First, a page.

van Wyhe, John. (2003). Review of In Darwin’s Shadow: The Life and Science of Alfred Russel Wallace: A Biographical Study on the Psychology of History by Michael Shermer. Human Nature Review. 3: 166-168.

Book Review

In Darwin’s Shadow: The Life and Science of Alfred Russel Wallace: A Biographical Study on the Psychology of History  by Michael Shermer Oxford: Oxford University Press.

Reviewed by John van Wyhe, Ph.D., Researcher, Department of History and Philosophy of Science, Cambridge University, UK.

In Darwin’s Shadow is a provocative and beautifully illustrated new biographyof Alfred Russel Wallace (1823-1913) the nineteenth-century naturalist well-known for his theory of evolution which was so strikingly similar to Charles Darwin’s. I first heard of Michael Shermer’s new biography on an email list. The blurb promised not only a biography of Wallace but a scientific approach to history and biography. I was intrigued. Jared Diamond’s pathbreaking Guns, Germs, and Steel (1997) and the scientific history it utilises is certainly the most profound work on human history I have ever read. I subsequently read two reviews of Shermer’s book by historians of science which seemed to chastise Shermer as an outsider to the history of science. When I acquired a copy of Shermer’s book I was determined not to repeat these reactions simply because Shermer tried to do history in a scientific fashion or because he did not reveal sufficient familiarity with the details of the period such as when the words scientist or agnostic came into use or how social class was defined in nineteenth-century Britain. Well-disposed as could be, I was nevertheless disappointed. Although the book is based on a few new sources and contains a more complete Wallace bibliography and some very nice photographs of Wallace, there is nothing substantially new about Wallace. Anyone who has read Wallace’s autobiography, My Life (1905) or some of the more recent biographies will find little they have not read before. But Shermer does not really promise this. Instead he promises to tell us something deeper about the man and history itself.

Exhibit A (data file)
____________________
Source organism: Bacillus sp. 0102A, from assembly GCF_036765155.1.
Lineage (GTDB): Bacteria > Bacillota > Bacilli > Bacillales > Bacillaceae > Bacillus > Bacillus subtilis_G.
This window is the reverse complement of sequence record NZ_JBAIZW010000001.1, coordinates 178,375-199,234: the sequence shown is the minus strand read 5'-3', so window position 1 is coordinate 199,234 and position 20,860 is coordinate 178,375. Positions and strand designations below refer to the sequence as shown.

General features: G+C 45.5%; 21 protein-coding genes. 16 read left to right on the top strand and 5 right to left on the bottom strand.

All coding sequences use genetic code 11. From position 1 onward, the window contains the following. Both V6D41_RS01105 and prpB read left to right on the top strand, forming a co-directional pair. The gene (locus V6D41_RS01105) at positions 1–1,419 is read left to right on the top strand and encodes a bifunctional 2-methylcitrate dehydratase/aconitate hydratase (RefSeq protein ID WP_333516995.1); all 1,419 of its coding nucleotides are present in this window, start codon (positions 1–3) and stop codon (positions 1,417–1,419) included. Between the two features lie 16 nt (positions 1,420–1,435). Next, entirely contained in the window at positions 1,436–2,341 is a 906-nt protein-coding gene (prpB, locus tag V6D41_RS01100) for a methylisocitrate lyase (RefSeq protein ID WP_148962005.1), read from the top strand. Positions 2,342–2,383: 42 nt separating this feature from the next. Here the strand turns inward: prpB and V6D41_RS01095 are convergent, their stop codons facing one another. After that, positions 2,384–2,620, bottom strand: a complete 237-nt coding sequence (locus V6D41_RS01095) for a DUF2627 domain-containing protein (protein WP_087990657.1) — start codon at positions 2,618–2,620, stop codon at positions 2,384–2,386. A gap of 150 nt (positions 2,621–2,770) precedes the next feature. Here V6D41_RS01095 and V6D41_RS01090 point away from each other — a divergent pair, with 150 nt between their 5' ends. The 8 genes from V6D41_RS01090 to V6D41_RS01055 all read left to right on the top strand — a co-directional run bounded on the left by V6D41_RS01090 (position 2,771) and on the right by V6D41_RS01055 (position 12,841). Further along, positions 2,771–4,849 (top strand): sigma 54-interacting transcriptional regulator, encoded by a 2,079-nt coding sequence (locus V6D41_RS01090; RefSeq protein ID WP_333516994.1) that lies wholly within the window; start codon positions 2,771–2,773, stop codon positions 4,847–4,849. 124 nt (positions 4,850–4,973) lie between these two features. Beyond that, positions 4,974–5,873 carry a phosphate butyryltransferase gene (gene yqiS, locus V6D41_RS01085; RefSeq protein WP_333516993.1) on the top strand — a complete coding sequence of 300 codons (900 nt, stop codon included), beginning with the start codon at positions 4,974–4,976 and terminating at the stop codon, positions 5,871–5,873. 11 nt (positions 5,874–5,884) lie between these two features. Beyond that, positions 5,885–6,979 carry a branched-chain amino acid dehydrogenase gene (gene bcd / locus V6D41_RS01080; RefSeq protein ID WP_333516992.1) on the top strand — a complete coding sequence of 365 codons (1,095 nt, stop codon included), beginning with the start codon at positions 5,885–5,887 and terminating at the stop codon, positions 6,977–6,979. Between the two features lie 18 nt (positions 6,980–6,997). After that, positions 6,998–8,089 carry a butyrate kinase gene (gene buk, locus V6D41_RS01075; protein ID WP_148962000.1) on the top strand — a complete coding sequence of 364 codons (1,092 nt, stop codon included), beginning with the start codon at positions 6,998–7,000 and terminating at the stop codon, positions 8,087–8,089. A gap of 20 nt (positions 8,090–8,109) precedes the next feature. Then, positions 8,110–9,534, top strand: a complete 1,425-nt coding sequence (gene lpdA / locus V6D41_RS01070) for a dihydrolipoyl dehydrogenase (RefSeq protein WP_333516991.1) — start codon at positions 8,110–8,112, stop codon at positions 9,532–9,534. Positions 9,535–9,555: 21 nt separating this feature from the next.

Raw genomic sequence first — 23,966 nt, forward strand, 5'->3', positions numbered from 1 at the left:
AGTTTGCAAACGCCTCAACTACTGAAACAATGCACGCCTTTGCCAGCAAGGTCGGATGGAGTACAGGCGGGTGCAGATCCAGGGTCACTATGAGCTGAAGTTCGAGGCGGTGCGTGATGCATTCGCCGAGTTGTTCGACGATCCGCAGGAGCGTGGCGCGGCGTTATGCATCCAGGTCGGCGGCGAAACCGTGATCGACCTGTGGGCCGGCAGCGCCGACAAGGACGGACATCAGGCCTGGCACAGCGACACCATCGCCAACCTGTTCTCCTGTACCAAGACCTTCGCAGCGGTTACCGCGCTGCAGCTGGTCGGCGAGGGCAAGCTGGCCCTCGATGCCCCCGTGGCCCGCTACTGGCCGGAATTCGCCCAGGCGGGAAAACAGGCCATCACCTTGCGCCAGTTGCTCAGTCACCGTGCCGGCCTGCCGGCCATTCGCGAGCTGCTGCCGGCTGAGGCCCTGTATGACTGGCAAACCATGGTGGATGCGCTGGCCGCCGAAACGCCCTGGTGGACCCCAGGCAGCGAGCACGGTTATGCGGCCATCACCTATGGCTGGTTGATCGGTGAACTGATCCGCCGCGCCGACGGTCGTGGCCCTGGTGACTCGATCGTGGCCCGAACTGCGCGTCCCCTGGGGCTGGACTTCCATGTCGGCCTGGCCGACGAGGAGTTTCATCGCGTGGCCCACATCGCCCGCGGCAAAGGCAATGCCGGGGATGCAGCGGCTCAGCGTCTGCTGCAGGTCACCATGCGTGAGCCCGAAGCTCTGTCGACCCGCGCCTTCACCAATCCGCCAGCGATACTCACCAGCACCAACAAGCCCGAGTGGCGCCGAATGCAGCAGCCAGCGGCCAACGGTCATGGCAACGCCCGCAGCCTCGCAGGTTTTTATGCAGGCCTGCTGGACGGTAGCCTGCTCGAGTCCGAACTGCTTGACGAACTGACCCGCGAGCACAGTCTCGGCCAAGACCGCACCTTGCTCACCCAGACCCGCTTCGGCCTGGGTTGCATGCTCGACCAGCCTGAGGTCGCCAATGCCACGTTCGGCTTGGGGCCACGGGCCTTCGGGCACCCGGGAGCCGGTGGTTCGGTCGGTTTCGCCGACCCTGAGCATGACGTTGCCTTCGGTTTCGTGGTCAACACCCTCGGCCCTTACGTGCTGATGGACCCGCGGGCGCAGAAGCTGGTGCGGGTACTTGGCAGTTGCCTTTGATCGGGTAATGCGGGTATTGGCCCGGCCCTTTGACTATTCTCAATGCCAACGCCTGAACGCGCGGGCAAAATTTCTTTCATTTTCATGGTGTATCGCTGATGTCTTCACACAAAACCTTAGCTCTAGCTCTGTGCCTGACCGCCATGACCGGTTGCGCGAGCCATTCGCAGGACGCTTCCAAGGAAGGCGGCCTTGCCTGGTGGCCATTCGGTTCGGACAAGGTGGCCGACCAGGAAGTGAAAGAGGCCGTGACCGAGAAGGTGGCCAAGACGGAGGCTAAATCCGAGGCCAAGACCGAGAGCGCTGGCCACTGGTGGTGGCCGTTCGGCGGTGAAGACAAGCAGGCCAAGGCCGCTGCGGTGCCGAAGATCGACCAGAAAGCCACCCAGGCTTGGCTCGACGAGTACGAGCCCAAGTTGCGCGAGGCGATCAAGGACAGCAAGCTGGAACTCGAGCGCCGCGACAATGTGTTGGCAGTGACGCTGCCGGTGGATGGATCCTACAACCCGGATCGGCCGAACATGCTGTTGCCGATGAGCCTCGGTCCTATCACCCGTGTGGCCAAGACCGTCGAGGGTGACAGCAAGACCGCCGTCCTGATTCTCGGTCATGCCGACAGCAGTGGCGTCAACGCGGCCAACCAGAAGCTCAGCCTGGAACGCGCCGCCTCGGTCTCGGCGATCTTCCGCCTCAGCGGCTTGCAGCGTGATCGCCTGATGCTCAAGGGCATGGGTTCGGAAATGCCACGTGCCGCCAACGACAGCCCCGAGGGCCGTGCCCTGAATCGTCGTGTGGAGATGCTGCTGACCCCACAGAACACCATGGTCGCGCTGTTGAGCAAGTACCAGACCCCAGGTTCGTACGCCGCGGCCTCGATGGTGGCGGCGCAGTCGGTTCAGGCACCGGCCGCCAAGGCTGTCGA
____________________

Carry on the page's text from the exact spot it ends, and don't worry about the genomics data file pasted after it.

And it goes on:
Who is Shermer’s intended audience? From the advertisement by Oxford University Press we hear that Wallace is “Virtually unknown today”. Unknown to whom? Certainly not to historians. It seems therefore that Shermer’s book is intended for a popular, non-scholarly audience. Fair enough. But this jars with the many quibbles Shermer makes with the minutiae of debates over the priority of Darwin and Wallace which will interest only specialists. The pleadings for what Shermer calls a scientific history seem even more out of place in a popular biography. This is not as objectionable as the gratuitous name dropping of game theory and historical counterfactuals, all of which throws no light whatever on Shermer’s discussion of the priority of Wallace and Darwin in formulating evolutionary theory.

Scientific history?

Shermer wants to make history more scientific and often bemoans the fact that historians do not do so. Although one might sympathise with Shermer on this general point the details of what he considers scientific history will puzzle exceedingly any reader who sees that Shermer is the director of a California-based Skeptics Society and founder of Skeptic Magazine. It is ironic that the bold and unorthodox theories Shermer, as “historical scientist”, puts forward to explain history and biography are more than anything wanting in scepticism. For example Shermer presents a model for understanding history. “The past may be constructed as a massively contingent multitude of linkages across space and time, where the individual is moulded into, and helps to mould the shape of, those connections.” Shermer’s categorization of Wallace’s publications (‘scientific’ and ‘social commentary’ for example) is meant to be a more scientific treatment of Wallace’s output-and thereby provide a more objective understanding of what Wallace was all about. But the hard core of Shermer’s science of history is meant to be a scientific analysis of Wallace’s character which we are told results in the conclusion that Wallace was a “heretic personality”: a personality type meant to explain not only Wallace’s early support for evolution but also spiritualism, phrenology, mesmerism, anti-vaccination etc.